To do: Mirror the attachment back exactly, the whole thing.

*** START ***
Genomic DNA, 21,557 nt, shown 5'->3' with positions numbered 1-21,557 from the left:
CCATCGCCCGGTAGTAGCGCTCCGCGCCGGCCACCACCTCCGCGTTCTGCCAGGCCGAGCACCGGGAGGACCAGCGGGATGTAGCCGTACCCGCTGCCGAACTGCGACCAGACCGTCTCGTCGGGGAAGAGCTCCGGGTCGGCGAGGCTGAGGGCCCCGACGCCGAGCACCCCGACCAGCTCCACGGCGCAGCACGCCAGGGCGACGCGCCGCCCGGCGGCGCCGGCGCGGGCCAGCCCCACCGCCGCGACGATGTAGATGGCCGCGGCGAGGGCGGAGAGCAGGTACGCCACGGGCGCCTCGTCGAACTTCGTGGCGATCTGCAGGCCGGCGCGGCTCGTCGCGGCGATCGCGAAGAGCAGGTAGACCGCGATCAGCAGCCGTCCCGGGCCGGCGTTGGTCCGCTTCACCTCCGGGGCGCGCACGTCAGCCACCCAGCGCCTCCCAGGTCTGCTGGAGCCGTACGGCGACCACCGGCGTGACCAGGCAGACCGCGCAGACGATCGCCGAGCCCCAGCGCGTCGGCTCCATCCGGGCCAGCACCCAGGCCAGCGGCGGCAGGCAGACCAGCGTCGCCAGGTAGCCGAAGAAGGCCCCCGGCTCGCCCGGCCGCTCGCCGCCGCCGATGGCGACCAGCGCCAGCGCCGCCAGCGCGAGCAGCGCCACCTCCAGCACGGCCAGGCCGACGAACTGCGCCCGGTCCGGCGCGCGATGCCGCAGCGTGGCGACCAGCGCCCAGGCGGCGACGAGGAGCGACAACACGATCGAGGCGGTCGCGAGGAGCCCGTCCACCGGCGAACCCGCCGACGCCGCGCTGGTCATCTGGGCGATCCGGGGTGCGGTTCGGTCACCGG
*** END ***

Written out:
Genomic DNA, 21,557 nt, shown 5'->3' with positions numbered 1-21,557 from the left:
CCATCGCCCGGTAGTAGCGCTCCGCGCCGGCCACCACCTCCGCGTTCTGCCAGGCCGAGCACCGGGAGGACCAGCGGGATGTAGCCGTACCCGCTGCCGAACTGCGACCAGACCGTCTCGTCGGGGAAGAGCTCCGGGTCGGCGAGGCTGAGGGCCCCGACGCCGAGCACCCCGACCAGCTCCACGGCGCAGCACGCCAGGGCGACGCGCCGCCCGGCGGCGCCGGCGCGGGCCAGCCCCACCGCCGCGACGATGTAGATGGCCGCGGCGAGGGCGGAGAGCAGGTACGCCACGGGCGCCTCGTCGAACTTCGTGGCGATCTGCAGGCCGGCGCGGCTCGTCGCGGCGATCGCGAAGAGCAGGTAGACCGCGATCAGCAGCCGTCCCGGGCCGGCGTTGGTCCGCTTCACCTCCGGGGCGCGCACGTCAGCCACCCAGCGCCTCCCAGGTCTGCTGGAGCCGTACGGCGACCACCGGCGTGACCAGGCAGACCGCGCAGACGATCGCCGAGCCCCAGCGCGTCGGCTCCATCCGGGCCAGCACCCAGGCCAGCGGCGGCAGGCAGACCAGCGTCGCCAGGTAGCCGAAGAAGGCCCCCGGCTCGCCCGGCCGCTCGCCGCCGCCGATGGCGACCAGCGCCAGCGCCGCCAGCGCGAGCAGCGCCACCTCCAGCACGGCCAGGCCGACGAACTGCGCCCGGTCCGGCGCGCGATGCCGCAGCGTGGCGACCAGCGCCCAGGCGGCGACGAGGAGCGACAACACGATCGAGGCGGTCGCGAGGAGCCCGTCCACCGGCGAACCCGCCGACGCCGCGCTGGTCATCTGGGCGATCCGGGGTGCGGTTCGGTCACCGG